Sally Rooney’s Conversations With Friends is November’s Book Club pick

Acclaimed debut tackles friendships, relationships and how we communicate

Sally Rooney: shortlisted for the £30,000 Sunday Times EFG short story award

Sally Rooney’s Conversations With Friends is November’s Irish Times Book Club selection.

Frances and Bobbi, best friends and former lovers, are students in Dublin and a spoken word double act. When they each become involved with a narried couple, journalist Melissa and her actor husband Nick, their friendship and their characters are tested.

For Frances, the narrator, desire is like “a key turning hard inside my body, turning so forcefully that I could do nothing to stop it”.

As their relationships unfold, they discuss sex and friendship, infidenlity and intimacy, art and literature, politics and gender, and, of course, one another.


Frances is brutal in her criticisms, with Rooney capturing the pitch-perfect tone of a certain type of college student whose self-righteousness is undercut with self-loathing.

“The emotional intelligence and precision of Conversations with Friends delivers a dynamic debut novel about the messy, overlapping relationships between four captivating characters,” wrote Irish Times review Sarah Gilmartin.

From the west of Ireland, Rooney has an Mphil in Literature of the Americas from Trinity College Dublin. At just 26, her work has appeared in Granta, The White Review, The Dublin Review, The Stinging Fly and Winter Papers. Her story, Mr Salary, was shortlisted for the £30,000 Sunday Times EFG short story award.

Over the next four weeks, we shall explore the work through a series of features by the author herself, fellow authors Thomas Morris and Gavin Corbett, Gill Moore and an interview with Michael Nolan. Sally Rooney will be in conversation with Laura Slattery of The Irish Times on Thursday, November 16th, at 7.30pm in the Irish Writers Centre, Parrnell Square, Dublin 1. Admission is free. The podcast of the intereview will be available on November 30th.

Sally Rooney writes with a rare, thrilling confidence, in a lucid and exacting style uncluttered with the sort of steroidal imagery and strobe flashes of figurative language that so many dutifully literary novelists employ. This isn't to say that the novel lacks beauty. Its richness blooms quietly.'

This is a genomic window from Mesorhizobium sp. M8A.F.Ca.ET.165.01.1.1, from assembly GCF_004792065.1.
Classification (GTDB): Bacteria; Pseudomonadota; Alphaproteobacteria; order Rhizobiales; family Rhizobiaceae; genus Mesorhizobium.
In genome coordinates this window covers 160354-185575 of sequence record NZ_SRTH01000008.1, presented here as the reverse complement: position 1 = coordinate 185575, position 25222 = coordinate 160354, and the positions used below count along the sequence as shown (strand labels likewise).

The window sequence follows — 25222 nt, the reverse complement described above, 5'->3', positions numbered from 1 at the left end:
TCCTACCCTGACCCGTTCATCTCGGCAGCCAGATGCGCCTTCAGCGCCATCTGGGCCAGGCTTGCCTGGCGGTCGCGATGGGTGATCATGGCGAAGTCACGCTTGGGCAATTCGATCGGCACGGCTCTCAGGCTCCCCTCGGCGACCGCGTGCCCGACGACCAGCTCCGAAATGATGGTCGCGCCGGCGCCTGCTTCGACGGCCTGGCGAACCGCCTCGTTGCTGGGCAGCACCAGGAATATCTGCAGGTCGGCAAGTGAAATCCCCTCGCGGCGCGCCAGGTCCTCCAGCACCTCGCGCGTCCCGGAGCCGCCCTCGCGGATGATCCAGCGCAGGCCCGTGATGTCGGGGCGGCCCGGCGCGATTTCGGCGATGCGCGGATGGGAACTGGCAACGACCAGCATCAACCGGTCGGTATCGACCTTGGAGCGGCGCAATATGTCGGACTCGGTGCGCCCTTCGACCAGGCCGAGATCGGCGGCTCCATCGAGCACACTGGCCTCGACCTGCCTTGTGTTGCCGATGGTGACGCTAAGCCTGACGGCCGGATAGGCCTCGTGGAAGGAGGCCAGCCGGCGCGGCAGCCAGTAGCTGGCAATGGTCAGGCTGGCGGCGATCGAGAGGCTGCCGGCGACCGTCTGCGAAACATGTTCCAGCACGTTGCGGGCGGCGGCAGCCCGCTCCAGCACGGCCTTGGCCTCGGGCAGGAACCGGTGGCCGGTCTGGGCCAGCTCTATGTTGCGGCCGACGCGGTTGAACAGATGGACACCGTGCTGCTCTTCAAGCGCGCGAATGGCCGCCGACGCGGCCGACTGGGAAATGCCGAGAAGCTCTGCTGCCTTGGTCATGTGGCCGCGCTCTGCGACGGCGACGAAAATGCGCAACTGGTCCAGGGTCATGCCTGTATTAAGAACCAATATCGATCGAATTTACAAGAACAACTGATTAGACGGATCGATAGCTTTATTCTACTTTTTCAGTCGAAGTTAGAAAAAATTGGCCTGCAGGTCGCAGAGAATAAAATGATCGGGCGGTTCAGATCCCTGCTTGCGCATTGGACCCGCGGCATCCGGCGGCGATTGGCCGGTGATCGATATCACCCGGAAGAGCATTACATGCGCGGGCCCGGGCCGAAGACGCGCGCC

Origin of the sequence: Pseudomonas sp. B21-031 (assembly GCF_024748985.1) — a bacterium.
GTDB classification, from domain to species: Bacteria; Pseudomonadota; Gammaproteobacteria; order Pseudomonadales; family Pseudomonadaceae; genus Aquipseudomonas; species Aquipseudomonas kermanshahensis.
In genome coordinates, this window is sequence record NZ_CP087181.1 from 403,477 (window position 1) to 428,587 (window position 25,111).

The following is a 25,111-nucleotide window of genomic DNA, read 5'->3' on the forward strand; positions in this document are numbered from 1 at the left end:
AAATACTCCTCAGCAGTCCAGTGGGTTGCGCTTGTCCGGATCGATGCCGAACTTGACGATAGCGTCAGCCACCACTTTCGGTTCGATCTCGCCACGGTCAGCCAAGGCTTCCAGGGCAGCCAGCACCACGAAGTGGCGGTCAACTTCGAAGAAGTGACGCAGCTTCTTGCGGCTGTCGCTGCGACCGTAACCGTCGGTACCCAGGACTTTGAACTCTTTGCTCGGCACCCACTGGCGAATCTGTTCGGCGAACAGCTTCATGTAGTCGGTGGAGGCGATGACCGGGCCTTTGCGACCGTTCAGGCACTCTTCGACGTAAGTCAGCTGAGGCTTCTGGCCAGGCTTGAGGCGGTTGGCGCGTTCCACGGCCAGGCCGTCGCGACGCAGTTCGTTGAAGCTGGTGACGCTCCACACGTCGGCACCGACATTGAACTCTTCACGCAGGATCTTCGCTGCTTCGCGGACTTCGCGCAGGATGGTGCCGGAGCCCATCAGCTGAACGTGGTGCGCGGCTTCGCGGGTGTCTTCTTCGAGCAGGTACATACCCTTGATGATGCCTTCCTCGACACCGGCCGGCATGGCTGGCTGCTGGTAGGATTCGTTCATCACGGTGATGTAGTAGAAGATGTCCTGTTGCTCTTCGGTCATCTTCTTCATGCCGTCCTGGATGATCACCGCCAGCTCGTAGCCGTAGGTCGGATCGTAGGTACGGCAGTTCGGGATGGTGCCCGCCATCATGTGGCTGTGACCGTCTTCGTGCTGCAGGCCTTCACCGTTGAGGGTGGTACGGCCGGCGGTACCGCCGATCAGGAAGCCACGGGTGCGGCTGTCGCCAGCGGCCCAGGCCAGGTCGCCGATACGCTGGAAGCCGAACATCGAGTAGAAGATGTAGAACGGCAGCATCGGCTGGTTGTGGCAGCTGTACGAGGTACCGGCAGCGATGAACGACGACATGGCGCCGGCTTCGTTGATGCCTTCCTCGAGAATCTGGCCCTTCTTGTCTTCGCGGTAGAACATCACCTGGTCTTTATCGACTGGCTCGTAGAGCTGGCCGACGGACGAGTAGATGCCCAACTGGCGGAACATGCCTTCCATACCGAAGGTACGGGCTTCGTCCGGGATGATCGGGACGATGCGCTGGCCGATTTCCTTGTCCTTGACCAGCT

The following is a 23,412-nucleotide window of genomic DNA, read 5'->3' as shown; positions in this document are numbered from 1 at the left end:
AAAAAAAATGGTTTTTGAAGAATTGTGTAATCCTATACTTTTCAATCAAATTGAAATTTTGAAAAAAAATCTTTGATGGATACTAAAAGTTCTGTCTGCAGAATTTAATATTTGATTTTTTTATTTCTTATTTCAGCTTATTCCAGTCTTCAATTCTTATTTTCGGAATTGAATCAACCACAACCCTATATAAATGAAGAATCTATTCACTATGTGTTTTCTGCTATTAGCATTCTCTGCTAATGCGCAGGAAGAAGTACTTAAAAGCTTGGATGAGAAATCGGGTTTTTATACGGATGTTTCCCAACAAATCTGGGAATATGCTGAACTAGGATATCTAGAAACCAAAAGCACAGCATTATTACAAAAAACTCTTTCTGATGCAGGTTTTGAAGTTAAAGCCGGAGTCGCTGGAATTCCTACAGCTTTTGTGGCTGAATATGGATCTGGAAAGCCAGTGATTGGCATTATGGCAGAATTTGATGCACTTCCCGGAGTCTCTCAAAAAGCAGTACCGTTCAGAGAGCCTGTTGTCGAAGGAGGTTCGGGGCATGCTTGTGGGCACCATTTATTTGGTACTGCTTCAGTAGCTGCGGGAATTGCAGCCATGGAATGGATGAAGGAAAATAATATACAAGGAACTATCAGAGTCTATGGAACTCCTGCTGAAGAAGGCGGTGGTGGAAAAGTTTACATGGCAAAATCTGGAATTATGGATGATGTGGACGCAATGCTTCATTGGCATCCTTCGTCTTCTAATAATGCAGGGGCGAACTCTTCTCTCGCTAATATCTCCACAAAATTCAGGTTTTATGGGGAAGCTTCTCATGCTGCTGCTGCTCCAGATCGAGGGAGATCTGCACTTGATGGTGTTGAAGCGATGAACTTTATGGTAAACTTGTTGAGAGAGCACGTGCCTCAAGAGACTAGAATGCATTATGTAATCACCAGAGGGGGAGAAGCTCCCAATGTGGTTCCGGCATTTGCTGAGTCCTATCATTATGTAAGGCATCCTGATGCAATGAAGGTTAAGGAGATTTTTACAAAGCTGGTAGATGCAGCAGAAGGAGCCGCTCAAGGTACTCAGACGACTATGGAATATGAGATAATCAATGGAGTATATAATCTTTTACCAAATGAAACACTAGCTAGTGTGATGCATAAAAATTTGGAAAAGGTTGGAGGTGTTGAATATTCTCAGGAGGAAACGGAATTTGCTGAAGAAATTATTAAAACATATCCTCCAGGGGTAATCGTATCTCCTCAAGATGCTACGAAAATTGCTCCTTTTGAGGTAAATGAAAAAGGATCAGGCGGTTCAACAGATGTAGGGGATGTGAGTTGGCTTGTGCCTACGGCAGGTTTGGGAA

New Yorker

Rooney shares with Plath a knack for particularising a feminine consciousness, and this novel is the best I've read on what it means to be young and female right now.
Daily Mail

The kind of novel that young women transitioning into adulthood in the early 21st century may one day call "seminal".
Evening Standard

"Rooney writes so well of the condition of being a young, gifted but self-destructive woman, both the mentality and physicality of it. She is alert to the invisible bars imprisoning the apparently free. Though herself young – she was born in 1991 – she has already been shortlisted for this year's Sunday Times EFG short story award. Her hyperarticulate characters may fail to communicate their fragile selves, but Rooney does it for them in a voice distinctively her own."
The Guardian

"A contemporary love story so powerful, graceful and honest it left me reeling. [Conversations with Friends] is, by turns, astonishing, heart-rending and perfect; there's not a word out of place."
Luke Kennard, author of The Transition

"Sally Rooney is a writer going all the way to the top. Conversations with Friends features the 21st century, Irish descendents of Salinger's guileless wiseasses brought to life in prose as taut and coolly poised as early Bret Easton Ellis."
Colin Barrett, author of Young Skins

"There's not a beat out of place in Sally Rooney's astonishingly poised writing. Conversations with Friends is the most sophisticated and perceptive novel I've read about relationships in the 2010s."
Gavin Corbett, author of This Is The Way and Green Glowing Skull

"Written with such precision and perceptiveness, full of arid humour and reckless despair, a novel of spine-tingling salience."
Sara Baume, author of Spill Simmer Falter Wither and winner of the 2015 Geoffrey Faber Memorial Prize